Ceruloplasmin Indications :
liver and eye degenerations
Ceruloplasmin is a feroxidase enzyme found in the blood of humans. It carries eight atoms of copper and plays a very important role in iron metabolism. The gene responsible for encoding this protein is the CP gene.
The liver takes the copper circulating in the blood and binds it with ceruloplasmin synthesized in the liver. This complex is then released into the plasma to be taken to all the tissues that need it. Ceruloplasmin carries 70% of all the copper found in the plasma. In those with liver-related diseases, the levels of ceruloplasmin drop due to impaired synthesis by the liver. Normal Range :
0.2-0.55 absorbance units/0.1ml serum
Normal range of ceruloplasmin: 20-60 mg/dL (The exact range varies with each testing laboratory).
Low ceruloplasmin may not have much diagnostic significance unless it is carried out along with copper tests. If the levels of ceruloplasmin are lower than normal, it may indicate:
Chronic liver disease
Menkes syndrome (rare)
Wilson copper storage disease (rare)
If the levels are higher than normal, it may indicate:
Use of birth control pills When is the test ordered?
Ceruloplasmin tests are ordered if the doctor suspects problems related to copper metabolism or storage. One such disease is the Wilson disease, an inherited and incurable disease. In Wilsondisease, the copper is not properly bound to ceruloplasmin, and the excess of copper reaches the tissues, resulting in toxicity.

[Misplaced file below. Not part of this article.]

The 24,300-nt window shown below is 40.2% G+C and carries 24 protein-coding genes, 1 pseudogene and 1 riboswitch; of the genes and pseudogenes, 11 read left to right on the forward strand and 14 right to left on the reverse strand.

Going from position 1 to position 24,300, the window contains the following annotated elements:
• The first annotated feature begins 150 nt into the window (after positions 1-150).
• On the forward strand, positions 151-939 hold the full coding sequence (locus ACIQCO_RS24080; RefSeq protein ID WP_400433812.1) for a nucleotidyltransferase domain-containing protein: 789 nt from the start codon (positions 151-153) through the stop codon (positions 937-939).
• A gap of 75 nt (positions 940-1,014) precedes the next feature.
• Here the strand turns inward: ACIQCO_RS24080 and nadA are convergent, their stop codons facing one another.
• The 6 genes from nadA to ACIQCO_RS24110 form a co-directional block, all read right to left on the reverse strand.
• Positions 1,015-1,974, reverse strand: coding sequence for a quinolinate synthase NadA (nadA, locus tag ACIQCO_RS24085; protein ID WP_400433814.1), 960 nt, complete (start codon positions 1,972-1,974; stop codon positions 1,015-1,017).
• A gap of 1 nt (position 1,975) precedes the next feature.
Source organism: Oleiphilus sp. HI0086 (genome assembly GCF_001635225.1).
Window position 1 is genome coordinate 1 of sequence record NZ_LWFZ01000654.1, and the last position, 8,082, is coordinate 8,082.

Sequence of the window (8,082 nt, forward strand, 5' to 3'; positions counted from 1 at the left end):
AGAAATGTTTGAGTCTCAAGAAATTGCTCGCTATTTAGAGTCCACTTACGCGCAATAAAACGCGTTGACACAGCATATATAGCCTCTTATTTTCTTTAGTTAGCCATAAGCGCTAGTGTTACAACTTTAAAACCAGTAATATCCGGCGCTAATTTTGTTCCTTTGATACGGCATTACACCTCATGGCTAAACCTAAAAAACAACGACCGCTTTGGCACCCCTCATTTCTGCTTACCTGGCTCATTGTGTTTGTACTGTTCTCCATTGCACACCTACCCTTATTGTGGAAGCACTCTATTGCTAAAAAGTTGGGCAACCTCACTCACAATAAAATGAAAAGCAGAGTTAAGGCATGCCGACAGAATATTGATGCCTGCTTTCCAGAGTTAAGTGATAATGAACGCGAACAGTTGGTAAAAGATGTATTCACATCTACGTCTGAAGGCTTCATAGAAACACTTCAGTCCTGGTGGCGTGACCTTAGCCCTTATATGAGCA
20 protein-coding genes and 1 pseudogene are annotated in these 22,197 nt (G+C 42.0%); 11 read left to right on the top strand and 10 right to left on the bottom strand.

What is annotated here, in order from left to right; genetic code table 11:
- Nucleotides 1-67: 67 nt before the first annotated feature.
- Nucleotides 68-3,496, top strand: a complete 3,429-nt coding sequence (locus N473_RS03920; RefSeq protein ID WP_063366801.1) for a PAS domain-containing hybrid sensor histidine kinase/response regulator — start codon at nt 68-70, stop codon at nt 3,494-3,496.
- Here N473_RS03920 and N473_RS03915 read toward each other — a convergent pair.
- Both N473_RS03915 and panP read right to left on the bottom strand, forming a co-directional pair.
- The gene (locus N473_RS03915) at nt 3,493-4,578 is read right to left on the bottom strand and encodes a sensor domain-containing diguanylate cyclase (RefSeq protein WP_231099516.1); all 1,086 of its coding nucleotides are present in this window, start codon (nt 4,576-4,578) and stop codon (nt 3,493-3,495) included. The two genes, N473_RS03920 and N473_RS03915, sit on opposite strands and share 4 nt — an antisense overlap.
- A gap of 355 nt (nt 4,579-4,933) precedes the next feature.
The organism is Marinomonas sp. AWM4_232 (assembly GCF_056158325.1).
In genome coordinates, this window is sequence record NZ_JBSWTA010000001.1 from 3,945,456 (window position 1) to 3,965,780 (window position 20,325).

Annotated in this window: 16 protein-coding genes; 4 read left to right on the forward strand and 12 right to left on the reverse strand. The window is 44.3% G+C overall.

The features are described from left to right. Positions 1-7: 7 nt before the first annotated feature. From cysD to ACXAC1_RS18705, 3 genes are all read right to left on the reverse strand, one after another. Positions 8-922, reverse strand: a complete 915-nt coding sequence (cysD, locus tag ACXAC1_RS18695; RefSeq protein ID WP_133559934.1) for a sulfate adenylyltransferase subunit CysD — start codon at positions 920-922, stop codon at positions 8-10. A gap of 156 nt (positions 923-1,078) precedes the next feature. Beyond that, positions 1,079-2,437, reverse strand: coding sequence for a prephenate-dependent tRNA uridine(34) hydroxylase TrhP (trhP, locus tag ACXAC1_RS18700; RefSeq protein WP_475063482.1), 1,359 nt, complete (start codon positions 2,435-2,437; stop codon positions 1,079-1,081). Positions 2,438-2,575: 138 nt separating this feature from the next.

The doctor might order the test in patients with symptoms of copper toxicity such as tremors, lack of co-ordination, trouble speaking or moving, stiff muscles, or changes in behavior all indicative of Wilsons disease. Anemia, fatigue, abdominal pain and jaundice are other reasons for ordering the test.
The ceruloplasmin test is carried out on a blood sample drawn intravenously.More Information
Ceruloplasmin is not a routine test and is only carried out if your doctor suspects the Wilson disease. If ceruloplasmin and copper tests indicate Wilson disease, then a liver biopsy may be carried out to assess the copper content in the liver and examine the extent of liver damage.